One of the “rules” of good fiction writing is that the first sentence ought to grab the reader. As a dedicated rule-breaker on my own path, the first line in Dear Isabelle was especially appealing: “I love to start sentences with ‘and’. It’s so perfect, so easy, so against the rules.” Excellent! Hooked completely by the first line, in the presence of a fellow trail-blazer, it was impossible to put the book down. Emotional thriller Dear Isabelle by new novelist Jessica Swan is fascinating, as long as the reader avoids the epilogue.
The pivotal question is posed: just how do memories work? A cryptic first chapter doesn’t offer much insight, but getting comfortable and dedicating an evening to it just might - although the use of “I remember…” and “I can remember…” that begins all too many paragraphs gets a mite obnoxious if you read it straight through in a single sitting. Might be best to break it up, after all.
The main character, young Isabelle, is all too human: very frail and very, very emotional. It makes one feel the need to fix her hot cocoa with marshmallows and hold her close to keep her safe. Isabelle’s incredible height of six-foot-three along with her bony angular frame has made her painfully shy and self-conscious. She is emotionally clumsy, and her physical fumbles seem to expose this to the world. In her first year of college at a Seattle campus, Isabelle receives continual love and support in the form of phone calls and sappy, long-winded letters and emails from her Londoner boyfriend, James. The constant communication at first helps ease the newness and the distance until their first visit, planned for October. An ugly break-up before that point changes everything. Gradually, Isabelle begins to fear leaving her dorm room - or even answering the phone and checking her email.
The character tells are pretty basic and stereotypical, but they are shared by so many real people that it works in making Jessica Swan’s cast believable and easy to empathize with. Isabelle herself has cloyingly real idiosyncrasies that grow progressively worse as the story moves along: compulsive nail biting, crying under the covers, avoiding calls.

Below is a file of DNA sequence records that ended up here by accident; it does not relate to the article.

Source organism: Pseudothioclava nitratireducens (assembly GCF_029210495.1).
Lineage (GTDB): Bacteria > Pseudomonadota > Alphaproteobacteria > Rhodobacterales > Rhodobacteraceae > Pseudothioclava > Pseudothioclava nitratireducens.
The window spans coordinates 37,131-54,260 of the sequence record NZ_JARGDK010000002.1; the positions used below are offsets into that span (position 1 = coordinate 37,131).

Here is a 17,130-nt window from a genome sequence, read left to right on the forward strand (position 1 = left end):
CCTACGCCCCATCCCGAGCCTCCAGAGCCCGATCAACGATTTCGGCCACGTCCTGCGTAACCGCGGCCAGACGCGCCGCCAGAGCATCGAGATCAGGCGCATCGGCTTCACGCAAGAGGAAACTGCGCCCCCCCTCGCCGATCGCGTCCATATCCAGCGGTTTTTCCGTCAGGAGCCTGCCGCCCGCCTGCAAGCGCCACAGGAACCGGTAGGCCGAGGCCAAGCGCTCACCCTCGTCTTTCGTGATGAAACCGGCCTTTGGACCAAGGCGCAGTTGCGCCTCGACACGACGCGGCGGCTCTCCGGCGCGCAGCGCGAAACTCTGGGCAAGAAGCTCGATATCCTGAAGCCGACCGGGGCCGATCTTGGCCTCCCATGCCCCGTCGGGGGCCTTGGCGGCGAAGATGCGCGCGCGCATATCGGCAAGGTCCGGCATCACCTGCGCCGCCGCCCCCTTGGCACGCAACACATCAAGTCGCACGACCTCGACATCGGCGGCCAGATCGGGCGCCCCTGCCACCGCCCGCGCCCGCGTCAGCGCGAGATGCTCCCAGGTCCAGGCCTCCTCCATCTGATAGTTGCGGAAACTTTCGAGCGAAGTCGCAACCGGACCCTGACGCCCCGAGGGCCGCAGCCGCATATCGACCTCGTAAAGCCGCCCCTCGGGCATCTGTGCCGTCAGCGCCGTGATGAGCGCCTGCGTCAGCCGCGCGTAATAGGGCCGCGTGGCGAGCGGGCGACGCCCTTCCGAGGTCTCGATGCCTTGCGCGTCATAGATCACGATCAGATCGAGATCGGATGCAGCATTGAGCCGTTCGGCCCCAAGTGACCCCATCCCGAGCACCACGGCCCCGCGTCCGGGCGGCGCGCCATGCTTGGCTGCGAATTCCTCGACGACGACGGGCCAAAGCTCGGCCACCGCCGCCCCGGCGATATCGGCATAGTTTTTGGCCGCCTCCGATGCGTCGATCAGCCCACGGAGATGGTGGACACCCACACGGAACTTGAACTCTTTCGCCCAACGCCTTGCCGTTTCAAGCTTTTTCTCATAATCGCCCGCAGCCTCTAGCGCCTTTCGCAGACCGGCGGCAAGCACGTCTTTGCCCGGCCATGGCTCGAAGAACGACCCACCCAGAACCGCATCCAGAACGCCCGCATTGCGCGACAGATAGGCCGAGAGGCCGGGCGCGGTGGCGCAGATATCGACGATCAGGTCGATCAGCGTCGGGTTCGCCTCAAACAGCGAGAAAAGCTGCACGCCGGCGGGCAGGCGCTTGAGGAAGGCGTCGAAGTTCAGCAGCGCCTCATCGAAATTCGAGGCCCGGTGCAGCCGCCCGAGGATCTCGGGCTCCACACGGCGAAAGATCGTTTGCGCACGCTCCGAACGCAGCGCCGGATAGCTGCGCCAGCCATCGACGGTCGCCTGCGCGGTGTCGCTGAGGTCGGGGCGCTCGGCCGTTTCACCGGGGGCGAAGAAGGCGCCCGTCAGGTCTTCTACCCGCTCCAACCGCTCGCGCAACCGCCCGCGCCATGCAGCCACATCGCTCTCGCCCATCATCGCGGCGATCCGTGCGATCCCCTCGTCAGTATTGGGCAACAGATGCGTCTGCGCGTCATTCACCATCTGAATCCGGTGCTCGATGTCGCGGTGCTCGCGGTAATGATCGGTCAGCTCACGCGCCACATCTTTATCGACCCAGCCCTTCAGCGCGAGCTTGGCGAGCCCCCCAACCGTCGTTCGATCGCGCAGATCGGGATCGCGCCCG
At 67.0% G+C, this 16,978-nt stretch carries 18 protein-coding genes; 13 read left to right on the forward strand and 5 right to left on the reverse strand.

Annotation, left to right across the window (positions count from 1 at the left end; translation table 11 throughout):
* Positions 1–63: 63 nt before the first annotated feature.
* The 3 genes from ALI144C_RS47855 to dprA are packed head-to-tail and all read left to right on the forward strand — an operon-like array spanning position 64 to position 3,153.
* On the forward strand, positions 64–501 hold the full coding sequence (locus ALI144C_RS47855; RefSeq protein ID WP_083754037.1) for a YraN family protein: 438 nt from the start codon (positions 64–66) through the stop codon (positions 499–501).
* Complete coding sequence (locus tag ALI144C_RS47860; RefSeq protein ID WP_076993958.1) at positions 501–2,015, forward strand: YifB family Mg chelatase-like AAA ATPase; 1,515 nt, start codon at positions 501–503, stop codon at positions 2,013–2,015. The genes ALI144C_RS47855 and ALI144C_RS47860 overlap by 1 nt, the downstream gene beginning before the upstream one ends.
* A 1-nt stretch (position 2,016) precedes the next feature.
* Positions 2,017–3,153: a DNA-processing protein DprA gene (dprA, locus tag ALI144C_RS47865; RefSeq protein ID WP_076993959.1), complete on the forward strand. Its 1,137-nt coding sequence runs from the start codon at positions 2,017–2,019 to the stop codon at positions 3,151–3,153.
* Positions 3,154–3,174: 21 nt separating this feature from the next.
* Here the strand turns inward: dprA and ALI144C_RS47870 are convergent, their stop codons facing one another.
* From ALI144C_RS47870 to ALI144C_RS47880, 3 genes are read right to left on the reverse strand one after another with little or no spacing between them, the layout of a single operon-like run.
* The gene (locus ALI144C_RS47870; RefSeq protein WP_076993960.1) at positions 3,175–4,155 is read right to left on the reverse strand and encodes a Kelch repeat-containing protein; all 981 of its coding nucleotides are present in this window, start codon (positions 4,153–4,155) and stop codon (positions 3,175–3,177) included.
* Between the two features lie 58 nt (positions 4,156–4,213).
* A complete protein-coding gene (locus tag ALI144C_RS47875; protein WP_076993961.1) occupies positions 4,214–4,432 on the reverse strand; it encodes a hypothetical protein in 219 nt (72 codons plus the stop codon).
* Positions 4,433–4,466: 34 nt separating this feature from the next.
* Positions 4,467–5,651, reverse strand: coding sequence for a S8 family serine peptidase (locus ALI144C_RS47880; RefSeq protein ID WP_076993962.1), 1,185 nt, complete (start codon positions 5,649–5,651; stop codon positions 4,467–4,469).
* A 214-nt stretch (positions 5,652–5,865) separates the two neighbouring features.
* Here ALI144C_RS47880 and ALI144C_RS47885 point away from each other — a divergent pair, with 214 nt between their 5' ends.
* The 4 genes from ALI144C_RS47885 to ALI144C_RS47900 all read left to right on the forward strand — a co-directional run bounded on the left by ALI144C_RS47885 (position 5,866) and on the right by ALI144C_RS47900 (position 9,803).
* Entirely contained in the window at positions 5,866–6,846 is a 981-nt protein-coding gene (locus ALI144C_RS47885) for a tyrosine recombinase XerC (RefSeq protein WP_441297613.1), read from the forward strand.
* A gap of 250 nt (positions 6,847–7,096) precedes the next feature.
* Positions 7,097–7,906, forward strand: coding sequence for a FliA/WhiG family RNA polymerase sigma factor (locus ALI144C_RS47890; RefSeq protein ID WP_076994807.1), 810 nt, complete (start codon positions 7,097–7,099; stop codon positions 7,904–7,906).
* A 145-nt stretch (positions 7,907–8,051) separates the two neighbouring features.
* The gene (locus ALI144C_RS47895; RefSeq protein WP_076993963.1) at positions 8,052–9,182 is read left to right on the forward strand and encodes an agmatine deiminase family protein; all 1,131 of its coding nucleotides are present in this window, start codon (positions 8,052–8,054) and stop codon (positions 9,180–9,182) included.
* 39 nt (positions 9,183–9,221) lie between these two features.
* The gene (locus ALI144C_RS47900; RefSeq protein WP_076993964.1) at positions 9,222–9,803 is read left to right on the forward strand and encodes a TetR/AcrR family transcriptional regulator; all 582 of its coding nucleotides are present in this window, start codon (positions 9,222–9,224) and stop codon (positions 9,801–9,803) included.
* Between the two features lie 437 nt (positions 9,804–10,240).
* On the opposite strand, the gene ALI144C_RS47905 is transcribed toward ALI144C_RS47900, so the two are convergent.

The searching beauty with which Swan describes the Seattle landscape makes anyone who has been there feel homesick to be back in Washington. She captures the many moods of rain there - The Mist, The Drizzle, The Downpour - and although she isn’t clunky enough to come out and blatantly use the rains as a mood agent, it is simply gracefully there, in the mirror of Isabelle’s increasingly troubled mind.
Beyond the story itself, it may simply be the writing I was in love with. “All heads turned towards the door in one big whoosh,” on page 101, describes the acute discomfort in coming late to class. Rambling, detailed side jaunts into memory punctuate Isabelle’s current experiences. It is thoroughly interesting, in the Realm of Novel Land, to see purposeful typos and misspellings left in for the purposes of illustrating a character’s frame of mind. The bulk of the novel narrates Isabelle’s descent into paralyzing fear, and even her troubled fluttering images of sleep are excellent manifestations of her growing unrest and discontent.
Even the sometimes immature and awkward writing suits the character particularly well, whether purposely or accidental. In a different narrative, it might not work. The uneasy clomping back and forth from intuitive description to childish explanations would be distracting. In this? Perfection.
Although woven fluently with mythological and astrological asides, Dear Isabelle is well-grounded in today’s world. The fear and tension is well executed. With the notable exception of the unnecessary muddying of the story in the epilogue, Dear Isabelle is an amazing breakthrough of a novel.